Accessibility links

Russia: Lesbian Seeks Political Asylum In U.S.

  • Julie Moffett



Washington, 13 December 1996 (RFE/RL) -- A court in the state of California has been told that a Russian lesbian seeking to stay in the United States could be institutionalized, undergo electroshock therapy and face other persecution if she is forced to return to her native Russia.

A lawyer for Alla Pitcherskaia made the comments to a federal appeals court in San Francisco this week. Pitcherskaia, 34, could be deported if her plea for political asylum fails.

Pitcherskaia came to the United States in 1992 and sought political asylum based on her persecution as a lesbian in Russia and the former Soviet Union, her lawyer, Suzanne Goldberg, told RFE/RL.

According to Goldberg, Pitcherskaia was repeatedly threatened in Russia with institutionalization because of her homosexuality and often detained for her political activism on behalf of gay and lesbian rights.

Goldberg said that Pitcherskaia was arrested numerous times solely because she is gay and was forced to attend counseling sessions.

Pitcherskaia's initial asylum application filed in 1993 was denied by an immigration judge in 1994. Pitcherskaia appealed the decision to the U.S. Board of Immigration Appeals, but in 1995 the Board upheld the judge's decision to reject her application. Finally, Pitcherskaia filed an appeal with the Ninth U.S. Circuit Court of Appeals in San Francisco which is currently assesesing the case.

The Lambda Legal Defense and Education Fund -- the U.S.'s largest lesbian and gay legal organization -- has aided Pitcherskaia legally since 1993.

Goldberg, who is a lawyer for Lambda, said that the U.S. government's refusal to grant Pitcherskaia asylum is "mystifying."

Goldberg said the State Department's own report on human rights in 1994 noted that gays and lesbians were still being forcibly insitutionalized and harrassed in Russia.

"If Alla were returned to Russia, she could be forcibly institutionalized, arbitrarily arrested, and left vulnerable by Russian police to anti-gay attacks by the Russian Mafia. She clearly has a well-founded fear of persecution on account of being a lesbian. This is precisely the kind of case in which asylum based on severe torment for a disfavored sexual orientation should be granted," said Goldberg.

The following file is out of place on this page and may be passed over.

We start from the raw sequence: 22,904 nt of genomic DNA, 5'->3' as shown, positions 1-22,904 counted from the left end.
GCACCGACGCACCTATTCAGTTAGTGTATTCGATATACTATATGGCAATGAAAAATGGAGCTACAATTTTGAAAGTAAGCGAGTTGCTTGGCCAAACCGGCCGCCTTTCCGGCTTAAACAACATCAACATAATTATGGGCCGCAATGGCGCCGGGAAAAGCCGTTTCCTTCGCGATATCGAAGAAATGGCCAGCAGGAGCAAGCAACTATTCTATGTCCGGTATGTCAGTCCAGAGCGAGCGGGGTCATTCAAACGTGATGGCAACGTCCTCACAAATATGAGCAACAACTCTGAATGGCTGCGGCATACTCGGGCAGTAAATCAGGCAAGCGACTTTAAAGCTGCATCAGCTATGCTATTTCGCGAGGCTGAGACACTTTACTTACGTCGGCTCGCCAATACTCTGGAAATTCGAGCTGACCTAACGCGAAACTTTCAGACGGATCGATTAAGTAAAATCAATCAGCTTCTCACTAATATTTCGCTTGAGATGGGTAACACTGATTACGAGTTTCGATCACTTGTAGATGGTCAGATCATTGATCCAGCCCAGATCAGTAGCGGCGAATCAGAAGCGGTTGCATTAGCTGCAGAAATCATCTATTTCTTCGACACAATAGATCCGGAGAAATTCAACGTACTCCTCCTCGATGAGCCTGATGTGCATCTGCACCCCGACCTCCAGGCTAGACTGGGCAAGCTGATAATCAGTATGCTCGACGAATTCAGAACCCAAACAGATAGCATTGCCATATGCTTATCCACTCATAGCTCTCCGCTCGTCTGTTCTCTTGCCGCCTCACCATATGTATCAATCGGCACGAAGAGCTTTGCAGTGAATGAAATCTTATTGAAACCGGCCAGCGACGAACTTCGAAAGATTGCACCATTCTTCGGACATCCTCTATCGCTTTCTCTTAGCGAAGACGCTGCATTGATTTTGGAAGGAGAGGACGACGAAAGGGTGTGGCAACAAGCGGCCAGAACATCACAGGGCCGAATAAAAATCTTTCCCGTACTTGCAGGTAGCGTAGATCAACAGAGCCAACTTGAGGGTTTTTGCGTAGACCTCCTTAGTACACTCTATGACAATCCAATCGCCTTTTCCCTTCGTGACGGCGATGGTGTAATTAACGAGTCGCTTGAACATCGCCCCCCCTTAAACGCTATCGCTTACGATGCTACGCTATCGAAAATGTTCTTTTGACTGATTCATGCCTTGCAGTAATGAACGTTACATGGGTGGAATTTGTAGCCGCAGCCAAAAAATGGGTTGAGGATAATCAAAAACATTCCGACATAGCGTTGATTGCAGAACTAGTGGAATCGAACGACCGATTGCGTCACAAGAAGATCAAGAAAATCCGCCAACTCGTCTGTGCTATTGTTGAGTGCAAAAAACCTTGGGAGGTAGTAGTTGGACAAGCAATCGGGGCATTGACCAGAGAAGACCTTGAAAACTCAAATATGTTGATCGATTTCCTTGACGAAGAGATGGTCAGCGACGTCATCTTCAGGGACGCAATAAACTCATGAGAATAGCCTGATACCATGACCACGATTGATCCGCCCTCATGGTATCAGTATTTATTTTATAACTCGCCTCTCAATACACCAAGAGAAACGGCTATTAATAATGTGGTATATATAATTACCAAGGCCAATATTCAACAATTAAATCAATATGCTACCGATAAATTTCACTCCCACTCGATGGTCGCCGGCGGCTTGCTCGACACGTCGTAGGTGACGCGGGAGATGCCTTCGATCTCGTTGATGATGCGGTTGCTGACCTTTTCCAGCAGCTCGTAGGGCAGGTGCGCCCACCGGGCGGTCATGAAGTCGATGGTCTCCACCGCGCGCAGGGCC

However, government lawyers told the court that there was no basis for Pitcherskaia's fears of future persecution in Russia.

Steven Funk, a lawyer for the Justice Department, said in court that Pitcherskaia's harassment stopped in 1983 and laws banning homosexuality in Russia have since been overturned. He added that Pitcherskaia was never actually institutionalized while in Russia and the counseling sessions she underwent were simply the government's attempts to help her. Her fears of further persecution are unfounded, he said.

Goldberg strongly disagrees.

"Forced psychiatric institutionalization of gay people continues today in Russia, as do arbitrary arrests and detentions," she said.

Brian Jordan, a spokesman for the Immigration and Naturalization Service (INS) in Washington, told RFE/RL that while he could not comment directly on the case, he could explain the strict guidelines the INS must follow in asylum cases.

First, says Jordan, there must be a well-founded fear of persecution. The INS considers five areas of persecution: race, nationality, religion, political opinion and particular social group. Sexual orientation, says Jordan, falls under the last area.

Jordan says each case is investigated by an INS officer. If that officer determines there is credible fear, he said, then it comes under consideration for the granting of political asylum. If the officer determines there is no credible fear of persecution, then asylum will be denied.

There is always recourse for the plaintiff, adds Jordan. The person can appeal to an immigration judge of the Office of Immigration Review or the Bureau of Immigration Affairs. Litigation, adds Jordan, is done on a case by case basis.

Goldberg said Pitcherskaia's case is the first time a federal appeals court has considered sexual orientation as a basis for political asylum. The United States has previously granted about 40 cases of asylum based on sexual orientation, but this is the first time an appeal has been filed in federal court.

A three-judge panel will decide the case, but it is unknown when the ruling will come. Goldberg said that if Pitcherskaia fails to win her appeal, her avenues for further appeal are limited and she may be deported.

Pitcherskaia, who works for a travel agency, did not appear in court.
XS
SM
MD
LG